National Academies Press: OpenBook

Risk Analysis Methods for Nuclear War and Nuclear Terrorism (2023)

Chapter: 2 The Threat of Nuclear War and Nuclear Terrorism: Classes of Scenarios

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Suggested Citation:"2 The Threat of Nuclear War and Nuclear Terrorism: Classes of Scenarios." National Academies of Sciences, Engineering, and Medicine. 2023. Risk Analysis Methods for Nuclear War and Nuclear Terrorism. Washington, DC: The National Academies Press. doi: 10.17226/26609.
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2

The Threat of Nuclear War and Nuclear Terrorism: Classes of Scenarios

Scenarios play a critical role in scoping a risk analysis. A scenario, such as those described in this chapter, is the conjunction of events and system states that describes a situation and its possible paths of evolution so that one can then evaluate the potential risks associated with it. This chapter identifies some classes of scenarios of nuclear war and nuclear terrorism for illustrative purposes.

In developing scenarios, analysts are confronted with a fundamental question: How complex should the scenario description be? Scenarios can be made extremely complex by adding details that may not be fully relevant, to the point at which their likelihood becomes very small with the addition of each detail or component. Scenario specificity is a balancing act: analysts have to balance identifying groups of scenarios in a description that is simple enough that it can be analyzed and, at the same time, includes all the essential components that will make the results relevant.

Forecasting geopolitics is obviously difficult (Scoblic and Tetlock 2020), and the following classes of scenarios are not intended as an exhaustive set. Many other scenarios are possible, and multiple scenarios could unfold simultaneously. Rather, the committee offers these general classes of scenarios as one possible approach to organizing risk analyses related to nuclear war and nuclear terrorism.

DEVICE TYPES AND SCALES OF EVENTS

Devices used in nuclear war and nuclear terrorism can be grouped into those in which a nuclear detonation occurs and those in which it does not. Devices in which a nuclear detonation occurs can occur in both nuclear terrorism and war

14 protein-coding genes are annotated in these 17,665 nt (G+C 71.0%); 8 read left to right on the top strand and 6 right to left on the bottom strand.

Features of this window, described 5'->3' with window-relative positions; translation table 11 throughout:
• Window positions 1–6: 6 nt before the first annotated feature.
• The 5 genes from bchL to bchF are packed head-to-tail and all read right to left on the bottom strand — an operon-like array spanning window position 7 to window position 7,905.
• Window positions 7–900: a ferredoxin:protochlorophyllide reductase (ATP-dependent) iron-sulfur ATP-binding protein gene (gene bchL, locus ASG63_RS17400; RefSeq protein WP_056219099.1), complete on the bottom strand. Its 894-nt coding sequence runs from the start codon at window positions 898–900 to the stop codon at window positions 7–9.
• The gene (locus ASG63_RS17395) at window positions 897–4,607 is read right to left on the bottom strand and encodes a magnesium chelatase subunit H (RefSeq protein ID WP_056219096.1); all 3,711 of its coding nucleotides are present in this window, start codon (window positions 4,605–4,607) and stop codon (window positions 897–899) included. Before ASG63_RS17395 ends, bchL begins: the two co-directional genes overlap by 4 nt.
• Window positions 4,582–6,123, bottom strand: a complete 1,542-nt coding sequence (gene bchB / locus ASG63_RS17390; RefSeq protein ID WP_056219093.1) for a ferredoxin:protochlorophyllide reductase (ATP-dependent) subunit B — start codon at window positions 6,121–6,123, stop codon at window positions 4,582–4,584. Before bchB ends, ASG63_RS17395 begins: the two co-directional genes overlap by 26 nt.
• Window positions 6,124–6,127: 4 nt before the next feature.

Suggested Citation:"2 The Threat of Nuclear War and Nuclear Terrorism: Classes of Scenarios." National Academies of Sciences, Engineering, and Medicine. 2023. Risk Analysis Methods for Nuclear War and Nuclear Terrorism. Washington, DC: The National Academies Press. doi: 10.17226/26609.
×

scenarios. These nuclear weapons range from a terrorist-constructed improvised nuclear device or a terrorist-produced or -obtained nuclear weapon (stolen or clandestinely provided by a state) to state-developed tactical or strategic nuclear weapons. The scale of these weapons can be listed notionally from lowest to highest yield, from a fraction of a kiloton to tens of megatons.

Devices or events in which a nuclear detonation does not occur are typically related to nuclear or radiological terrorism scenarios; they include radiological dispersal devices, radiological exposure devices, and nuclear facility sabotage. The scales of destruction of these events are thought to be localized (e.g., to a city or a region) but they could have large economic, social, and psychological consequences. “Success” for a terrorist could be to create fear and may not include the release of any radioactivity.

CLASSES OF NUCLEAR WAR SCENARIOS

The risks of a conflict that involves nuclear weapons is driven by the capabilities and intentions of adversaries. Sources of tension between states with nuclear weapons, the potential for escalation from conventional warfare, cross-domain instability (e.g., crisis in space or cyber domains leading to a nuclear response), and alliance commitments can each play a role in triggering nuclear war. Many other factors are also important, such as alert status and force structure.